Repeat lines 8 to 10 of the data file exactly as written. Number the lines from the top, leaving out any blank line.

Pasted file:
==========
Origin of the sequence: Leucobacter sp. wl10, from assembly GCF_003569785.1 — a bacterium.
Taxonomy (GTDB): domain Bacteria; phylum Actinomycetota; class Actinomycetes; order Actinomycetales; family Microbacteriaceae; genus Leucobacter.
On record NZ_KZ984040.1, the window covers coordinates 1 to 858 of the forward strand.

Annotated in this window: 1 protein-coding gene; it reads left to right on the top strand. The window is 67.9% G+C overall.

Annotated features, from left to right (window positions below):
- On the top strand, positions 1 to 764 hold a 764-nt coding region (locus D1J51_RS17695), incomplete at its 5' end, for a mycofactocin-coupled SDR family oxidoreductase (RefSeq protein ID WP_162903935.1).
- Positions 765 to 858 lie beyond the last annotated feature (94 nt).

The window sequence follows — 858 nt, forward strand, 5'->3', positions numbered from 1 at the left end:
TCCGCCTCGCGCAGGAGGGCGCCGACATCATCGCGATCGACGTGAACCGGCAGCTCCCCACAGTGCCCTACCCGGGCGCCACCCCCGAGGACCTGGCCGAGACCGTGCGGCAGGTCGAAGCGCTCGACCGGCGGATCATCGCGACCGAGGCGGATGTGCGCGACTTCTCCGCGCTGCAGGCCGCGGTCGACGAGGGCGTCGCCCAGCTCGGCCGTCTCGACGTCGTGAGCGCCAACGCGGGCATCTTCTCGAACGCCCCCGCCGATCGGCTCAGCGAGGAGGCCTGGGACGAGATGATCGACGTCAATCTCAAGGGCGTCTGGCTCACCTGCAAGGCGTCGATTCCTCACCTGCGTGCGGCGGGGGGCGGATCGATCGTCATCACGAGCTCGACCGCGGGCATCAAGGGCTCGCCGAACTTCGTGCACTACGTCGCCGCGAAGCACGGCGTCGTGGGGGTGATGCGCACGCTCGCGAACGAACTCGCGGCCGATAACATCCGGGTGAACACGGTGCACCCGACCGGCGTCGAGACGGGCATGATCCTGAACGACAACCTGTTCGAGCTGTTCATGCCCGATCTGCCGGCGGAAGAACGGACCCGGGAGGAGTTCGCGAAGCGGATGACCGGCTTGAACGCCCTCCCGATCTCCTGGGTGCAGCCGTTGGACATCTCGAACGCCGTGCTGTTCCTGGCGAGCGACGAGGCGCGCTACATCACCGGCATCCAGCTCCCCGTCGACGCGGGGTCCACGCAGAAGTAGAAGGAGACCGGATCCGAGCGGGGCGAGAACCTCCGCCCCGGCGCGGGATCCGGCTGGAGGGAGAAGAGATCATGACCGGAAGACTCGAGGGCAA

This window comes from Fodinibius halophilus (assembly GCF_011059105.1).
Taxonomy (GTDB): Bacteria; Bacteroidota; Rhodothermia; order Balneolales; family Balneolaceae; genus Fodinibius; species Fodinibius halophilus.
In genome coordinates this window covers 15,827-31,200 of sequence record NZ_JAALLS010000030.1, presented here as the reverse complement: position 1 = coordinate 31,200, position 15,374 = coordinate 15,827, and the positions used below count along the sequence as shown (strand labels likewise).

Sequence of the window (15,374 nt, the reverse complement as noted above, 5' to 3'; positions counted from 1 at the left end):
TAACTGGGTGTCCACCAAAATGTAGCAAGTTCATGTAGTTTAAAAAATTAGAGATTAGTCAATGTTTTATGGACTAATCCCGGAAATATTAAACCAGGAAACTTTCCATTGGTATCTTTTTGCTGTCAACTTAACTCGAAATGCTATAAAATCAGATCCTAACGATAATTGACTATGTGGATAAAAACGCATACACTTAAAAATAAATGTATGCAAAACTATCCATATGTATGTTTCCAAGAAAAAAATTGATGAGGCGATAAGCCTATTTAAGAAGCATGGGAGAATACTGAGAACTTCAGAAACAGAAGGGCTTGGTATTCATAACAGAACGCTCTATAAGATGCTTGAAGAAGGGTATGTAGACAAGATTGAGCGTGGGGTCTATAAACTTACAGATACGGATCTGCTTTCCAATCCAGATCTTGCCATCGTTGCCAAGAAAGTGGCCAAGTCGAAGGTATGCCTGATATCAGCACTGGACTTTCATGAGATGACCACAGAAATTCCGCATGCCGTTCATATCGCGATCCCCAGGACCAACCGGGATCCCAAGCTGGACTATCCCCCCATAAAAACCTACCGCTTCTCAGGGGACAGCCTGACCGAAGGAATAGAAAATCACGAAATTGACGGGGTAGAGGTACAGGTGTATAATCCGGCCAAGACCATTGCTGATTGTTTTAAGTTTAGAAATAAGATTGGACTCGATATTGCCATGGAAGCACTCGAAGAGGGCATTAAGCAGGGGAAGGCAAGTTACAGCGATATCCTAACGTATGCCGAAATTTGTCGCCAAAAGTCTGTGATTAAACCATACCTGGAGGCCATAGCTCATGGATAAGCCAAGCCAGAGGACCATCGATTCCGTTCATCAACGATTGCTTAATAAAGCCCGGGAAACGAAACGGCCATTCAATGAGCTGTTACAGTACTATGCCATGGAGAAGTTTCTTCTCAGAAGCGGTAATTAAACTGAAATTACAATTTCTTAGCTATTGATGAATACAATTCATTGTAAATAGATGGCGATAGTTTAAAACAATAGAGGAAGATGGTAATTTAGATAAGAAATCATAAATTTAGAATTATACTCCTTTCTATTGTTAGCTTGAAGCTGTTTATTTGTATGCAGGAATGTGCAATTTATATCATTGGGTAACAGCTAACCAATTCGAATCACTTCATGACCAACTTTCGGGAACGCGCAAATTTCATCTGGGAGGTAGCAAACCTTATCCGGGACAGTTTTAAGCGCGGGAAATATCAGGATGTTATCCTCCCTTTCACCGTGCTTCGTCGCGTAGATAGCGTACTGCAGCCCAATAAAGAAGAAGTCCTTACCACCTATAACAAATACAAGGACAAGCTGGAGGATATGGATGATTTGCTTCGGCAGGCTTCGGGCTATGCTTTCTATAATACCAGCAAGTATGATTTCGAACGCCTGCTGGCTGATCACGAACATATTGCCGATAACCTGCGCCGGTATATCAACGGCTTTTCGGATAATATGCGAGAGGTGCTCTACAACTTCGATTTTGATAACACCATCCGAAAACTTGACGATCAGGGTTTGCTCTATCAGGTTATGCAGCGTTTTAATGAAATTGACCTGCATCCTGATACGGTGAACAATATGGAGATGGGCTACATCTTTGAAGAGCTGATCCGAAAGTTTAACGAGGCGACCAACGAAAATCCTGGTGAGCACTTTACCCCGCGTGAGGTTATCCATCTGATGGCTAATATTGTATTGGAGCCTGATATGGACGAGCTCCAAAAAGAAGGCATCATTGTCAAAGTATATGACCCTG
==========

The window sequence follows — 858 nt, forward strand, 5'->3', positions numbered from 1 at the left end:
TCCGCCTCGCGCAGGAGGGCGCCGACATCATCGCGATCGACGTGAACCGGCAGCTCCCCACAGTGCCCTACCCGGGCGCCACCCCCGAGGACCTGGCCGAGACCGTGCGGCAGGTCGAAGCGCTCGACCGGCGGATCATCGCGACCGAGGCGGATGTGCGCGACTTCTCCGCGCTGCAGGCCGCGGTCGACGAGGGCGTCGCCCAGCTCGGCCGTCTCGACGTCGTGAGCGCCAACGCGGGCATCTTCTCGAACGCCCCCGCCGATCGGCTCAGCGAGGAGGCCTGGGACGAGATGATCGACGTCAATCTCAAGGGCGTCTGGCTCACCTGCAAGGCGTCGATTCCTCACCTGCGTGCGGCGGGGGGCGGATCGATCGTCATCACGAGCTCGACCGCGGGCATCAAGGGCTCGCCGAACTTCGTGCACTACGTCGCCGCGAAGCACGGCGTCGTGGGGGTGATGCGCACGCTCGCGAACGAACTCGCGGCCGATAACATCCGGGTGAACACGGTGCACCCGACCGGCGTCGAGACGGGCATGATCCTGAACGACAACCTGTTCGAGCTGTTCATGCCCGATCTGCCGGCGGAAGAACGGACCCGGGAGGAGTTCGCGAAGCGGATGACCGGCTTGAACGCCCTCCCGATCTCCTGGGTGCAGCCGTTGGACATCTCGAACGCCGTGCTGTTCCTGGCGAGCGACGAGGCGCGCTACATCACCGGCATCCAGCTCCCCGTCGACGCGGGGTCCACGCAGAAGTAGAAGGAGACCGGATCCGAGCGGGGCGAGAACCTCCGCCCCGGCGCGGGATCCGGCTGGAGGGAGAAGAGATCATGACCGGAAGACTCGAGGGCAA

This window comes from Fodinibius halophilus (assembly GCF_011059105.1).